Transition Success Story: Damian Jackson

Anonymous's picture
August 01, 2013
by Kristina
With support and guidance from Kennedy Krieger School Programs, Damian now has his foot in the door as a rehabilitation technician and medical illustrator at a local hospital.

Damian JacksonAfter graduation from Kennedy Krieger High School, Damian Jackson went on to complete three 10-week internships at Union Memorial Hospital. In April, Damian, 21, was offered a job at the hospital as a rehabilitation technician for inpatient physical therapy. Damian impressed the staff with his professionalism and work ethic during his internship, and they also appreciated his artistic ability. They have asked him to illustrate an upcoming chapter in a hospital book about hand injuries and physical therapy.

“Isn't it wonderful?” says Ann Marie Angarita, Damian's coordinator at Project Search—The Arc Baltimore's education and internship program for students with disabilities. “He has his foot in the door. We are all so happy for him!”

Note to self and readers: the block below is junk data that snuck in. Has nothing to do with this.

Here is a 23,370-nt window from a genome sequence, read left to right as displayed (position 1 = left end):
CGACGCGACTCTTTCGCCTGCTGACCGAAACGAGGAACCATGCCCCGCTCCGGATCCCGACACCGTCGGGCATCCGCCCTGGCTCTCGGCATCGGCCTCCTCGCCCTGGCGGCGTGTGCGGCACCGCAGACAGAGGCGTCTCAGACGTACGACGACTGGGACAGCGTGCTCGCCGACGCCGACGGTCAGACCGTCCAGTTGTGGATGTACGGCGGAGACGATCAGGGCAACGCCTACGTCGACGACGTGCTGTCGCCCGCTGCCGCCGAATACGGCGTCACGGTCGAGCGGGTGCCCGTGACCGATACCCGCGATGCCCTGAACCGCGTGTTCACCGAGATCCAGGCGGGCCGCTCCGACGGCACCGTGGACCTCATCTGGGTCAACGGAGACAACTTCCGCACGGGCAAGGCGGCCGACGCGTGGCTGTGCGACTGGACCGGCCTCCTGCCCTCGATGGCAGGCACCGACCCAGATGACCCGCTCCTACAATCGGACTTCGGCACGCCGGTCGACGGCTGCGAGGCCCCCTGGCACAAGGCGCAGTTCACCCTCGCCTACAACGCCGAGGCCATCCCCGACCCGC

Keys to Success

Damian participated in Kennedy Krieger's work-based learning program at Kennedy Krieger High School. Adult services coordinator Chuck Durgin connected Damian with Project Search. Damian wouldn't be where he is today without the support and guidance of Kennedy Krieger, says Carla Dixon, Damian's mom. “A lot of people worked with Damian to help him so he could succeed,” she says. “I'm very grateful.”

“He's working, he's happy, and he's growing socially… He's succeeded so much. I'm just so proud of him.”

—Carla Dixon, mother of Damian

Return to the Potential feature article,
Transitioning into the Great Unknown: Adulthood

Receive Updates

Stay informed with the latest news and announcements from Kennedy Krieger.


Read inspiring stories, news and updates about the Institute's patient care, research, special education, professional training, and community programs.


Resource Finder


A free resource that provides access to information and support for individuals and families living with developmental disabilities.